A portrayal of the Johnson presidency and its spiraling descent into the Vietnam War. Acting on often conflicting advice from his Secretary of Defense, Robert McNamara and other advisers, President Johnson finds his domestic policy agenda for the Great Society overtaken by an ever demanding commitment to ending the war. It also depicts his political skills as he crosses swords with political foes such as Bobby Kennedy and Governor George Wallace. Despite support and encouragement from stalwart friends such as Clark Clifford, Johnson realizes his management of the war no longer has the confidence of the American people and announces that he will not seek the nomination of the Democratic party for the the 1968 election. Written by
At one point Robert McNamara tells President Johnson that there are 13 US battalions in Vietnam, and goes on to say this is 51,000 troops. This would mean approximately 4,000 troops per battalion. Given that a US battalion would only have 500-800 troops he is actually talking about 13 brigades (each containing several battalions) and not 13 battalions. See more »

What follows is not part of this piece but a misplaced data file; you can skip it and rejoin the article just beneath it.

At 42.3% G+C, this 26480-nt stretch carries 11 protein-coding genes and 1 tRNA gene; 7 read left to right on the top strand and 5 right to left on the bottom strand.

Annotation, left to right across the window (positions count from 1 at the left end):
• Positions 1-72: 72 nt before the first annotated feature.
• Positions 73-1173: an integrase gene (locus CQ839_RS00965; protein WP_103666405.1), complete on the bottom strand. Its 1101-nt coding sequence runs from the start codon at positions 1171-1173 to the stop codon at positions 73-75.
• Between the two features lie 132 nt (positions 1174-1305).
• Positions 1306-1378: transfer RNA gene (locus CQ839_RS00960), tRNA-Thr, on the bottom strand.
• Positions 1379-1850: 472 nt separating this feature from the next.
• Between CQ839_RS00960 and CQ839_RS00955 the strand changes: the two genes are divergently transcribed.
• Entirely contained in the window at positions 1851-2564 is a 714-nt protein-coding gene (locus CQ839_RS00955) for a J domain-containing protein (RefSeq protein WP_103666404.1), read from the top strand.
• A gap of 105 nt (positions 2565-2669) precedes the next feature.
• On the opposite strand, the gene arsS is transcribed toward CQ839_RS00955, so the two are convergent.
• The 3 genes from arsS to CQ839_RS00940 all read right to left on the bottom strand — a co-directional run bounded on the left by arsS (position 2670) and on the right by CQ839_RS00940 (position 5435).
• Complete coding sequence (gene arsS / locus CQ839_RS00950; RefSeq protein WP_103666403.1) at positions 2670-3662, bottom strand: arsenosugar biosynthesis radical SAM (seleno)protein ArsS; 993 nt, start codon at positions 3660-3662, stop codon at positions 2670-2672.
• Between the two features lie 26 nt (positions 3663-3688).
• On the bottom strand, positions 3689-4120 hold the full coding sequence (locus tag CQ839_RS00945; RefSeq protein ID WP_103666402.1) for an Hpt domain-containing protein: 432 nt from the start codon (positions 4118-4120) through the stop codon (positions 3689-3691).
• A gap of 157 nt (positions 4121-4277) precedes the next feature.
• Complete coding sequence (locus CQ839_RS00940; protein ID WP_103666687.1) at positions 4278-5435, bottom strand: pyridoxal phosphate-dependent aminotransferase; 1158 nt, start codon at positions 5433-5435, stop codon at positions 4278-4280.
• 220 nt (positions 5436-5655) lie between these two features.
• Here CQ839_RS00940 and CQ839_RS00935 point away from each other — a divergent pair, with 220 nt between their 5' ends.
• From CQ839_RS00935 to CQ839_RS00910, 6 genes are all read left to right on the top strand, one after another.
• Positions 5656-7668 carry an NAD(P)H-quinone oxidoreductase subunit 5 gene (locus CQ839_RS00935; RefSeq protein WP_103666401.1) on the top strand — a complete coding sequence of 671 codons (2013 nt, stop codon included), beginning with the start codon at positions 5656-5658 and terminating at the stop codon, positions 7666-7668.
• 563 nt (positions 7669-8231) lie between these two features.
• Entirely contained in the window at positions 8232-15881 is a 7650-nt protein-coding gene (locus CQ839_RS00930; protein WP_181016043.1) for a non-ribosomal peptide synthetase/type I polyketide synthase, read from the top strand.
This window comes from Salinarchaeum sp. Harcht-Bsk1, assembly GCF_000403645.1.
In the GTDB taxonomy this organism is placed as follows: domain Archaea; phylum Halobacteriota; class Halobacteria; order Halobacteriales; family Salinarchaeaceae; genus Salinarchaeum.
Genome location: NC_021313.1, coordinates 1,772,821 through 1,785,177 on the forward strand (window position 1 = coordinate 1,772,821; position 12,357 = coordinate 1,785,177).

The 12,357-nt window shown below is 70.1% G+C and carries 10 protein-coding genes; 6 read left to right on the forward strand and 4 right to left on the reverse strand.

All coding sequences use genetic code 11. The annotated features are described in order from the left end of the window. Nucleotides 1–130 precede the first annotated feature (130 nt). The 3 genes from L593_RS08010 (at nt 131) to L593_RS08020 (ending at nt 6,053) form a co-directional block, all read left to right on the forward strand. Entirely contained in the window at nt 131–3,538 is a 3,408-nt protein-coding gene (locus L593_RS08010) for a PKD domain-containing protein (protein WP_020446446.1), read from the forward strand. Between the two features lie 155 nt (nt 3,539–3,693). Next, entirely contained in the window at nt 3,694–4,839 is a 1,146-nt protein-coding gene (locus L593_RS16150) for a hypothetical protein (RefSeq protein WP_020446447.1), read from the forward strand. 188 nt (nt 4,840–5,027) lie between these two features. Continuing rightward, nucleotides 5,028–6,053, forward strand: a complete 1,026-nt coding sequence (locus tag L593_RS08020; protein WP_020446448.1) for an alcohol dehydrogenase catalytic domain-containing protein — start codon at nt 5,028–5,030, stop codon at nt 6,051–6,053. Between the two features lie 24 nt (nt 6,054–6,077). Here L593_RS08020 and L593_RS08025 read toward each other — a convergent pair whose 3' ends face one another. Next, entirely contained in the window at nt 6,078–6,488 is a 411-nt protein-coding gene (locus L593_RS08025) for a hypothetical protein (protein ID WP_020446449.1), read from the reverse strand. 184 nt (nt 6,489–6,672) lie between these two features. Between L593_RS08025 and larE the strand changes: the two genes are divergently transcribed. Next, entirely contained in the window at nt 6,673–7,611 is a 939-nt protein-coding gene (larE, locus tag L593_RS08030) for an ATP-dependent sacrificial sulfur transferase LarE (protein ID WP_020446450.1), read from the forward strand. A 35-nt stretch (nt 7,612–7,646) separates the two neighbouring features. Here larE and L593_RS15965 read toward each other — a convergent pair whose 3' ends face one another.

It is hard to watch 'Path to War' and avoid remarking the similarity between historic and present circumstances. Although dedicated to the presidency of Lyndon Johnson, the film brings to mind the situations the current US President had to face - after being elected on an internal social agenda, he has to face an external conflict and runs down on a spiral towards an external war costly in American and other peoples human lives. The film is interesting by itself, although there may be many comments to be made on the accuracy of the historical details. 'Path to War' also succeeds better than other films in bringing to screen historical characters and giving them a life of their own - Johnson, Clark Clifford, Bob McNamara are well built film characters in the film. I recommend this film, and not only to the history fans - 8 out of 10 on my personal scale.
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